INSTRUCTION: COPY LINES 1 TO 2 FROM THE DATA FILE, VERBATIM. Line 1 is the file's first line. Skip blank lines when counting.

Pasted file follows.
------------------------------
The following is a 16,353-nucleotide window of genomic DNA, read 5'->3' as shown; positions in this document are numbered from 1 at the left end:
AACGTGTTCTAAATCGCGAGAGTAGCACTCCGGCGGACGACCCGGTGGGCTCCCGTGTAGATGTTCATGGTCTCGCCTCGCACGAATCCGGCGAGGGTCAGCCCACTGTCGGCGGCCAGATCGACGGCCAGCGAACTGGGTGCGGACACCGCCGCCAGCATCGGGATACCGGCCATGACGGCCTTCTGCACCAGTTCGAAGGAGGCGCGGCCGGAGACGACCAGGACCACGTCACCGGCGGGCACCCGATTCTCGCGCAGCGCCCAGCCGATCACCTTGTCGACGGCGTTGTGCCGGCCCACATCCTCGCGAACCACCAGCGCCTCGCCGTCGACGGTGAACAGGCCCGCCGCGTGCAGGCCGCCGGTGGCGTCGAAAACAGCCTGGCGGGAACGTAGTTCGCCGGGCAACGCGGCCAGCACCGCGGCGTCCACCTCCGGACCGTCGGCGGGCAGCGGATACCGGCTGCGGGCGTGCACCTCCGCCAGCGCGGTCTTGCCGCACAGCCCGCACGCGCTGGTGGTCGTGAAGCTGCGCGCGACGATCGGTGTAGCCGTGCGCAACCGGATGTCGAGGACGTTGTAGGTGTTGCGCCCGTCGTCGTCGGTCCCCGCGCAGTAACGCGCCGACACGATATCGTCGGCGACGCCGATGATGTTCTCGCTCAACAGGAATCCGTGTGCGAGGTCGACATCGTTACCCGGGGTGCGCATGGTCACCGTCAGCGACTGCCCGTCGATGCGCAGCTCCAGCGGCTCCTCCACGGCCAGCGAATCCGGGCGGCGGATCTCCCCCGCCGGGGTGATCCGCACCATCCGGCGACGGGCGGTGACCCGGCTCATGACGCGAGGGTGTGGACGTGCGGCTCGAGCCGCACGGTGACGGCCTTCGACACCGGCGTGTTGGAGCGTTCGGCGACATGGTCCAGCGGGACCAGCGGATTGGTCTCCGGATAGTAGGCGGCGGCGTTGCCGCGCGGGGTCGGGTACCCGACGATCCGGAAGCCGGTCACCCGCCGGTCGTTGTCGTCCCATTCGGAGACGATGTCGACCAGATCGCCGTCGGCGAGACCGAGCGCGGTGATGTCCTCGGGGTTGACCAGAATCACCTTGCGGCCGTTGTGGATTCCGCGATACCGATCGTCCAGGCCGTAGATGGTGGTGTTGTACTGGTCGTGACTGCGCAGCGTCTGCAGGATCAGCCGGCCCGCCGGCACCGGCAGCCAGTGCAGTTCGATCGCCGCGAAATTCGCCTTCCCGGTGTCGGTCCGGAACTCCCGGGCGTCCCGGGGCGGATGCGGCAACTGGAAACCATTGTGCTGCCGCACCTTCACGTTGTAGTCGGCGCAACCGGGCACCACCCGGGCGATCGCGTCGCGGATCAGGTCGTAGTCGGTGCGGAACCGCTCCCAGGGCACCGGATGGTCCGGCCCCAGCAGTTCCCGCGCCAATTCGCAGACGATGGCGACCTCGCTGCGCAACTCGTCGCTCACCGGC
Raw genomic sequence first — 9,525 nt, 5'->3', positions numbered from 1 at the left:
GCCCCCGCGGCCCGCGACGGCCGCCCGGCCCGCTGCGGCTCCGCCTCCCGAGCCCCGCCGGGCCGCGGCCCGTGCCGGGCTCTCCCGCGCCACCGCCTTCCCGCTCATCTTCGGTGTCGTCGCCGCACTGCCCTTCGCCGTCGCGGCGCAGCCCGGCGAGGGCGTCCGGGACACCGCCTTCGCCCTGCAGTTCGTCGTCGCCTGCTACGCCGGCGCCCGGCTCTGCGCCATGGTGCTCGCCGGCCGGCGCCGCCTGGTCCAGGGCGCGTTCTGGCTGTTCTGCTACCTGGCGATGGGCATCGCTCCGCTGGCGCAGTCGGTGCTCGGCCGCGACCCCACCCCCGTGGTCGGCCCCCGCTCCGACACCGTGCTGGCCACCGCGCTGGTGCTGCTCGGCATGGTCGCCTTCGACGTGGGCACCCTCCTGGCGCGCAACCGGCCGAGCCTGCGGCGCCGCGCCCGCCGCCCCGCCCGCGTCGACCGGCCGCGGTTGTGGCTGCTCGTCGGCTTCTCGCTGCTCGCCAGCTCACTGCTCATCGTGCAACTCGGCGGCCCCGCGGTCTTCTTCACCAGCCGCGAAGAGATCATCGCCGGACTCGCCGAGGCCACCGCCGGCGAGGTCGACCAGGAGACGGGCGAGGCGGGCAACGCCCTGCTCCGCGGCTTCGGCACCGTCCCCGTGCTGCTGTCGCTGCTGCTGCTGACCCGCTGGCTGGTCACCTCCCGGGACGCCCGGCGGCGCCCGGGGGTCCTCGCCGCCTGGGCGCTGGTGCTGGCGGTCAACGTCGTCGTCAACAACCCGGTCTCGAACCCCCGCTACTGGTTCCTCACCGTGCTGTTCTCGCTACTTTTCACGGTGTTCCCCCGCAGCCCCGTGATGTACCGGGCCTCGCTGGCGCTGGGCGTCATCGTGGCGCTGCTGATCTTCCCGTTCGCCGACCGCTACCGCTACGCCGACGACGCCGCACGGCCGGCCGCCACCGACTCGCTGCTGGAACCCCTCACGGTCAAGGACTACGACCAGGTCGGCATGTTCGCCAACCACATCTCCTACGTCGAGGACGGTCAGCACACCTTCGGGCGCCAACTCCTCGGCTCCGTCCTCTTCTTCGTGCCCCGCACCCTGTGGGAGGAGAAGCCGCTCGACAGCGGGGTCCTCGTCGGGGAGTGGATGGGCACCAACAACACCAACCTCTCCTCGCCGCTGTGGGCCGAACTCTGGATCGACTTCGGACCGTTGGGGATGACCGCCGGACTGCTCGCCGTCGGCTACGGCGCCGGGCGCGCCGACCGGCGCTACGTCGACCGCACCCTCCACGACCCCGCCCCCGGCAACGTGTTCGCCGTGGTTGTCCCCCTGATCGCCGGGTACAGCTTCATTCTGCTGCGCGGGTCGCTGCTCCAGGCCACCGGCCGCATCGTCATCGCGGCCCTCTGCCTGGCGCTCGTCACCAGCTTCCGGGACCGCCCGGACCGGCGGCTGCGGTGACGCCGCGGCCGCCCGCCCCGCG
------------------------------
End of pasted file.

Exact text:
The following is a 16,353-nucleotide window of genomic DNA, read 5'->3' as shown; positions in this document are numbered from 1 at the left end:
AACGTGTTCTAAATCGCGAGAGTAGCACTCCGGCGGACGACCCGGTGGGCTCCCGTGTAGATGTTCATGGTCTCGCCTCGCACGAATCCGGCGAGGGTCAGCCCACTGTCGGCGGCCAGATCGACGGCCAGCGAACTGGGTGCGGACACCGCCGCCAGCATCGGGATACCGGCCATGACGGCCTTCTGCACCAGTTCGAAGGAGGCGCGGCCGGAGACGACCAGGACCACGTCACCGGCGGGCACCCGATTCTCGCGCAGCGCCCAGCCGATCACCTTGTCGACGGCGTTGTGCCGGCCCACATCCTCGCGAACCACCAGCGCCTCGCCGTCGACGGTGAACAGGCCCGCCGCGTGCAGGCCGCCGGTGGCGTCGAAAACAGCCTGGCGGGAACGTAGTTCGCCGGGCAACGCGGCCAGCACCGCGGCGTCCACCTCCGGACCGTCGGCGGGCAGCGGATACCGGCTGCGGGCGTGCACCTCCGCCAGCGCGGTCTTGCCGCACAGCCCGCACGCGCTGGTGGTCGTGAAGCTGCGCGCGACGATCGGTGTAGCCGTGCGCAACCGGATGTCGAGGACGTTGTAGGTGTTGCGCCCGTCGTCGTCGGTCCCCGCGCAGTAACGCGCCGACACGATATCGTCGGCGACGCCGATGATGTTCTCGCTCAACAGGAATCCGTGTGCGAGGTCGACATCGTTACCCGGGGTGCGCATGGTCACCGTCAGCGACTGCCCGTCGATGCGCAGCTCCAGCGGCTCCTCCACGGCCAGCGAATCCGGGCGGCGGATCTCCCCCGCCGGGGTGATCCGCACCATCCGGCGACGGGCGGTGACCCGGCTCATGACGCGAGGGTGTGGACGTGCGGCTCGAGCCGCACGGTGACGGCCTTCGACACCGGCGTGTTGGAGCGTTCGGCGACATGGTCCAGCGGGACCAGCGGATTGGTCTCCGGATAGTAGGCGGCGGCGTTGCCGCGCGGGGTCGGGTACCCGACGATCCGGAAGCCGGTCACCCGCCGGTCGTTGTCGTCCCATTCGGAGACGATGTCGACCAGATCGCCGTCGGCGAGACCGAGCGCGGTGATGTCCTCGGGGTTGACCAGAATCACCTTGCGGCCGTTGTGGATTCCGCGATACCGATCGTCCAGGCCGTAGATGGTGGTGTTGTACTGGTCGTGACTGCGCAGCGTCTGCAGGATCAGCCGGCCCGCCGGCACCGGCAGCCAGTGCAGTTCGATCGCCGCGAAATTCGCCTTCCCGGTGTCGGTCCGGAACTCCCGGGCGTCCCGGGGCGGATGCGGCAACTGGAAACCATTGTGCTGCCGCACCTTCACGTTGTAGTCGGCGCAACCGGGCACCACCCGGGCGATCGCGTCGCGGATCAGGTCGTAGTCGGTGCGGAACCGCTCCCAGGGCACCGGATGGTCCGGCCCCAGCAGTTCCCGCGCCAATTCGCAGACGATGGCGACCTCGCTGCGCAACTCGTCGCTCACCGGC